GUWAHATI, Nov 6 � The raging man-elephant conflict in Assam is also having its resonances in the bordering nation of Bhutan, with the Bhutan Forest authorities attributing the phenomenon to �habitat degradation in India� and �large-scale tea plantation.�
The conservationists from Bhutan also suggested formation of an uninterrupted green corridor -- as part of enhanced trans-border cooperation in conservation -- by according protection to the contiguous belts of forests in the three countries. This, in fact, had been conceived decades back but failed to materialize for want of �political will.����
Bhutan shares a long international border with Assam, and the Assam-side of the border which is fast parting with its green cover has been a focal point of the escalating man-elephant conflict. This, in turn, is triggering a similar conflict situation in Bhutan, with more and more elephant herds moving to the Bhutan side in search for space and food.
Dasho Palijor J Dorjee, Special Advisor to National Environment Commission, Government of Bhutan, made this observation at �Elephant Talk � Asian Elephants in the Wild: a Dialogue� here today.
Organized by Balipara Foundation, the two-day conclave on diffusing man-elephant conflicts in Bhutan-India-Myanmar is being attended by a host of elephant experts and conservationists from South East Asia.
Dorjee and Sonam Wangdi from the Department of Forest and Park Services, Bhutan, said that notwithstanding strict laws for protection of wildlife habitat, the man-elephant conflict was being witnessed in the country, especially in areas bordering India.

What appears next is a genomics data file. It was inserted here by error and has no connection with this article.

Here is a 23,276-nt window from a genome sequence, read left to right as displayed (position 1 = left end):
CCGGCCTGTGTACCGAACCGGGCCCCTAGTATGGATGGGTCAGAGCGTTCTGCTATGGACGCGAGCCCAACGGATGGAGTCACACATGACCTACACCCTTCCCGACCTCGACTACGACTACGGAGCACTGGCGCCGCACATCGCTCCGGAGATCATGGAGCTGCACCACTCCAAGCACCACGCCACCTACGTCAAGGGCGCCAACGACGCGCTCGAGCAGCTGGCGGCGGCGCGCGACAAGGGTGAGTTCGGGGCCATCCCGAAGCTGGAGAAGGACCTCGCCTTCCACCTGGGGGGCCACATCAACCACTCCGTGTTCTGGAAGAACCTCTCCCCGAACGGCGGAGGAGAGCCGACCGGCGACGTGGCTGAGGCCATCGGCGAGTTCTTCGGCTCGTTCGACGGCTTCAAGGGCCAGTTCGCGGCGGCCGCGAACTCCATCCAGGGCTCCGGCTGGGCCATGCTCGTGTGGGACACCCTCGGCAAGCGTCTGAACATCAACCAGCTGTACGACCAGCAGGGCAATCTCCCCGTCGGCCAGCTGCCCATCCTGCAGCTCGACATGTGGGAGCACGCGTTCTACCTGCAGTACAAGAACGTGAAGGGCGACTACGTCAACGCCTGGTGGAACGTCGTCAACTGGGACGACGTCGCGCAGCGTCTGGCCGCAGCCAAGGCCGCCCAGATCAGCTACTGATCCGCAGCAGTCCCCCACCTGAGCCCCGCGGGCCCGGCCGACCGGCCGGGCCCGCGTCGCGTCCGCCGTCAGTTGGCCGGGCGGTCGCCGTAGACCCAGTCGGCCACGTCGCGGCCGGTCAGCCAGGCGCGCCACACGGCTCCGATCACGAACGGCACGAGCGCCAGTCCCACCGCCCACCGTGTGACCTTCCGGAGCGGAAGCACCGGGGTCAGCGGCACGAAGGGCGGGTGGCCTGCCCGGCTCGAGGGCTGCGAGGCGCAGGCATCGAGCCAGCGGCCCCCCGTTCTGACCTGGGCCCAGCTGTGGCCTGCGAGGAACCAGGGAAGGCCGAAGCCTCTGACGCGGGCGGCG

�The conflict intensifies during the period from March to September coinciding with the cropping season. Paddy is harvested in September, and the elephants give a helping hand to the farmers,� Wangdi said in a lighter vein.
Stating that Bhutan jungles shelter some 800 elephants across an elephant habitat of 2,000 sq, Wangdi said that elephants were known to move up to altitudes as high as 3,000 metres.
Dorjee who has been the initiator of many conservation programmes in Bhutan said that the matter of establishing a green corridor connecting the forests of Bhutan, India and Myanmar should again be taken up.
�It failed to materialize because lack of political will forced the donors to back out. But we can again think on similar lines. This can go a long way in securing elephant habitats and their contiguity, and can be a long-term answer to the man-elephant conflict,� he said.
Earlier, Prof Raman Sukumar from the Centre of Ecological Studies who was also a member of the first Elephant task Force of India, dwelt on the causes of the worsening man-elephant conflict in India and suggested remedial measures.
Prof Sukumar said that notwithstanding conflict with humans triggered mainly by habitat loss and fragmentation, India and Sri Lanka still had sustainable elephant populations unlike in most other South East Asian nations where elephant numbers have plummeted.
�The elephant populations in India and Sri Lanka have increased in recent decades, and this holds hope for the future. But securing a safe future for the pachyderms warrant protection and restoration of both habitat and corridors,� he said.